September 2008 Archives

Veggie Dining in Chicago

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There are as many reasons for avoiding animal products as there are people who are vegetarian or vegan. Some skip four-legged critters because they object to the conditions in which they are raised, some observe religious practices that prohibit dairy, and others know that their vegan girlfriends can always tell when they've had an Italian sub for lunch. No one, however, becomes a vegetarian because they want to experience the thrills of menu navigation when they dine out. For vegetarians and vegans, going out to eat is often less about choice and more about elimination. "I'll have the chicken Caesar salad, without chicken please. And are there anchovies in the dressing?" "Beef and bean burrito, hold the beef, hold the cheese. Wait, were the beans fried in lard or in oil?" "Steamed rice and, uh, an extra packet of soy sauce?"

Hyde Park is friendlier to vegetarians than most places in the Midwest, with lots of veggie-friendly menu options at our plethora of Thai and Mediterranean restaurants. The lentil soup at Cedars is made with vegetable stock, and the Snail is happy to make you a pad thai without egg. But if you're looking for something new outside the neighborhood, consider one of these restaurants that are run with vegetarians in mind.

The Chicago Diner is a great place to go to remind yourself that vegetarian meals are rich, flavorful, and creative. From the "Radical Reuben" made with slices of grilled seitan to the "Pan Seared Filet" of sesame tofu, you can't leave the Diner without eating well and bringing home leftovers. Don't leave without dessert--the peanut butter soy shake will change your life. Expect to spend between $15 and $25 for an evening at this Boystown hotspot. The restaurant is tiny and may be difficult for those with mobility impairments to navigate, but in nice weather the patio is open and expands the seating considerably. To get to 3411 N Halsted, take the red line to Belmont, walk east two blocks to Halsted, then north about three blocks to Halsted and Roscoe.

Just a few blocks away from the Diner is Pick Me Up Café, a super veg-friendly spot that's open late every night and 24 hours on Friday and Saturday. The cheese fries should be considered required dining for every non-vegan who wants to truly call herself a Chicagoan. For five dollars the veggie chili pairs nicely with the fries. Where Pick Me Up truly shines, however, is in its breakfast entries. Ask for the mixed berry pancakes vegan-style, and you'll never look back. For the 21+ crowd, some creative cocktails are available. Try the rum punch with frozen strawberries instead of ice cubes! Check out the gigantic bulletin board covered with mementos from previous diners, and bring your own piece of memorabilia to add to the collage. Expect a meal to cost between $8 and $15 here. Take the Red Line to Belmont, walk east a block to Clark Street, then head north to Roscoe.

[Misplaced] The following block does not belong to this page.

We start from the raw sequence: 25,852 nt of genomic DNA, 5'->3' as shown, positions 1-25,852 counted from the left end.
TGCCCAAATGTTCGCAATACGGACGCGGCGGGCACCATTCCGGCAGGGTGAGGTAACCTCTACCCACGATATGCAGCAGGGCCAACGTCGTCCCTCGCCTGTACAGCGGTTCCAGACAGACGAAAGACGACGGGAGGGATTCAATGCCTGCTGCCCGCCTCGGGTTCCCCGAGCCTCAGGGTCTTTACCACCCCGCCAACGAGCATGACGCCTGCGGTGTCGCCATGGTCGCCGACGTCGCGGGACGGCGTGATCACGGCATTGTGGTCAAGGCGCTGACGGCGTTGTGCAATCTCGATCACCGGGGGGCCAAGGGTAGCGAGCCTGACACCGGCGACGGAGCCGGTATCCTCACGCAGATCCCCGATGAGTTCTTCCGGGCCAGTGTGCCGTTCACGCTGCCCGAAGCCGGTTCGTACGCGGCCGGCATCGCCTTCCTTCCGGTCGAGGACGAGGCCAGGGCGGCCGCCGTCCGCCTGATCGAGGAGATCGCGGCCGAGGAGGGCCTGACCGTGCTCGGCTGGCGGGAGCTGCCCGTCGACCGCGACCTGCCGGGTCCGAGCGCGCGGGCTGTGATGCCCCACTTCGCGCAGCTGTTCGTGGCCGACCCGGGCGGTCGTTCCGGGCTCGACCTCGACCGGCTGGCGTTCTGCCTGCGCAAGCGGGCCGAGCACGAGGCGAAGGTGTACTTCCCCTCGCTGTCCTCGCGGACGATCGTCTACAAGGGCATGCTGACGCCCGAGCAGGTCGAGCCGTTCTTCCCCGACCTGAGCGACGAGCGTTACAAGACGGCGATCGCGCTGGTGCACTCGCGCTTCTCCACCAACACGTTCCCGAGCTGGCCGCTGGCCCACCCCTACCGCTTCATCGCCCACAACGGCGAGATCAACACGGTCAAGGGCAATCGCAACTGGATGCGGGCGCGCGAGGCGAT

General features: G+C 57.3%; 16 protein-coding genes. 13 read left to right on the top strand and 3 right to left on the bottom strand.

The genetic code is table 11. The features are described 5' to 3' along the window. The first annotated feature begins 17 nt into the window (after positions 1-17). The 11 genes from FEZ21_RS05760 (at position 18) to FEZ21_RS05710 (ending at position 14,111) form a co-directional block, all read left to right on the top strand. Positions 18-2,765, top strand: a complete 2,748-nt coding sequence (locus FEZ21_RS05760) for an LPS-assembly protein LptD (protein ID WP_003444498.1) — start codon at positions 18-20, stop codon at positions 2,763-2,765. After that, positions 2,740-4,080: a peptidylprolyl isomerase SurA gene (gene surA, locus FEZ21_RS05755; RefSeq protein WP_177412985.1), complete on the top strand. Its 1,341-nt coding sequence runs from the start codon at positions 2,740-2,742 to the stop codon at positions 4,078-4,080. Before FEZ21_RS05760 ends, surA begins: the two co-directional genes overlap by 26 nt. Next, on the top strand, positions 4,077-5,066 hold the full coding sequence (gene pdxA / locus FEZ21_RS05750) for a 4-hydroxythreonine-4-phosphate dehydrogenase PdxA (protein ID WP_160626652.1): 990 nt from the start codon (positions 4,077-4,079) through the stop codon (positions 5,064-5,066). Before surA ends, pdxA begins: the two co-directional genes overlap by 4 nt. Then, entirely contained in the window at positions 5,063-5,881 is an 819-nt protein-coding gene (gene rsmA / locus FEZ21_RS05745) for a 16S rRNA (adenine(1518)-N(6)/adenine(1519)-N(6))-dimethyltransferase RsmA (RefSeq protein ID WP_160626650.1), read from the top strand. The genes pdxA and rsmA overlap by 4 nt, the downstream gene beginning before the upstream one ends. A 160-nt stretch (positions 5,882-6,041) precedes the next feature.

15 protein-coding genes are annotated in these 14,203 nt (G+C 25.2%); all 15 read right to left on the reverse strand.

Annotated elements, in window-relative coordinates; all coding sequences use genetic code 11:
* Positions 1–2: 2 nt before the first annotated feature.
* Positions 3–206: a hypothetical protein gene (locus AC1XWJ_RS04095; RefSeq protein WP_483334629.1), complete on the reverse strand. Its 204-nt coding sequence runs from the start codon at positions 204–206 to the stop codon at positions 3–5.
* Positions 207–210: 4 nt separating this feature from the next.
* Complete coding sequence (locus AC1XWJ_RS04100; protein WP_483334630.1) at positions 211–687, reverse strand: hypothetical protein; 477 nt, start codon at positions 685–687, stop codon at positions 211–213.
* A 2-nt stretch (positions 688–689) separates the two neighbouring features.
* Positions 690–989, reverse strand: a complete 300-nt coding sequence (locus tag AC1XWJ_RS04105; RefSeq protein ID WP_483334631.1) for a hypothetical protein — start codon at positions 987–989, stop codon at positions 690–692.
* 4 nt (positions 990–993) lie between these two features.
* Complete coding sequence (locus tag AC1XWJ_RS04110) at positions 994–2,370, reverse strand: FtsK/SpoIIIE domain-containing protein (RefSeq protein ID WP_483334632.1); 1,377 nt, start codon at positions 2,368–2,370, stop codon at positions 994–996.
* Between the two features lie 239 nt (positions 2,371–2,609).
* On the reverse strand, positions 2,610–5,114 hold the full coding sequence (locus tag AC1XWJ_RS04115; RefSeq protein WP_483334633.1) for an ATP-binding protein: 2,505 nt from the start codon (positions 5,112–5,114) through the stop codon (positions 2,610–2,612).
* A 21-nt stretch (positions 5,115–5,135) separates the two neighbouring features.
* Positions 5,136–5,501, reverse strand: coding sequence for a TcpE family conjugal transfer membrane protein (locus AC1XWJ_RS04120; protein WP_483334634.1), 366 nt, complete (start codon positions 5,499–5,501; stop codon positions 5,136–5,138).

The Kopi Travelers' Café in Andersonville has a mostly vegetarian menu (with a little tuna thrown in for the pescatarians). They do wonderful things with goat cheese here, and the faux-turkey slices are the best mock-meat I've ever nibbled. Take off your shoes and sit on pillows at the floor level tables, or grab a spot on the sidewalk and enjoy people-watching on Clark Street. Check out the nifty Jalan Jalan boutique in the rear of the café to see clothing, artwork, books, and jewelry from around the world. Expect to pay about $10 for a meal and a cup of tea. Take the Red Line to Berwyn, walk west about six blocks to Clark, then head north a few yards to 5317 N. Clark St.

Farther north still is the bleeding liberal heart of Rogers Park, the Heartland Café. The massive menu leaves me torn every time I go--do I go with the best black bean burger with soy cheese in the city again? Or should I try the soba noodles with seitan? The menu includes information about bread ingredients, and the wait staff is incredibly helpful when you have questions or want to make substitutions. Shh, don't tell--you can run into a number of former members of the Weather Underground and other activists past and present. Live shows and community meetings take place here all the time. Expect to pay about $15 for a huge meal, and bring a little extra for the general store full of books, craft kits, and activist buttons, stickers, posters, and swag. Take the Red Line to the Morse stop, and walk down the stairs on the north end of the platform to step into Heartland's front yard.

Ice Cream Tour of Chicago Neighborhoods

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Mmmmmm....Ice cream.  Ouch, brainfreezeWith a few weeks of (potentially) warm weather, here's my favorite way to check out neighborhoods.  Locally-owned shops carry the flavor of the community.  Hanging outside you see a cross-section of the city get a cup or a cone.

A Nostalgic Evocation:
On a warm summer evening, I walk over to the Penguin - a mom and pop Argentine gelato shop on Lawrence, between a dry cleaners and a Korean restaurant.  I mean mom and pop - mom is running the register, with baby in the stroller behind the counter.  Pop is scooping; the grandfather makes deliveries. Yes, deliveries.  His popeye forearms tell a lifetime of hand-cranking tubs of chocolate, grapefruit, or sambayon (wine).  The Penguin is gone, unfortunately - but there's plenty of tasty, unique frozen spots all over town.

On the subject of tours, sign up for the South Side History Bike Tour - email to register.

The List
The parlors below are my favorites - and will take you all over town.  Warning: Space out your visits to avoid the potential for massive weight-gain and crippling brainfreeze.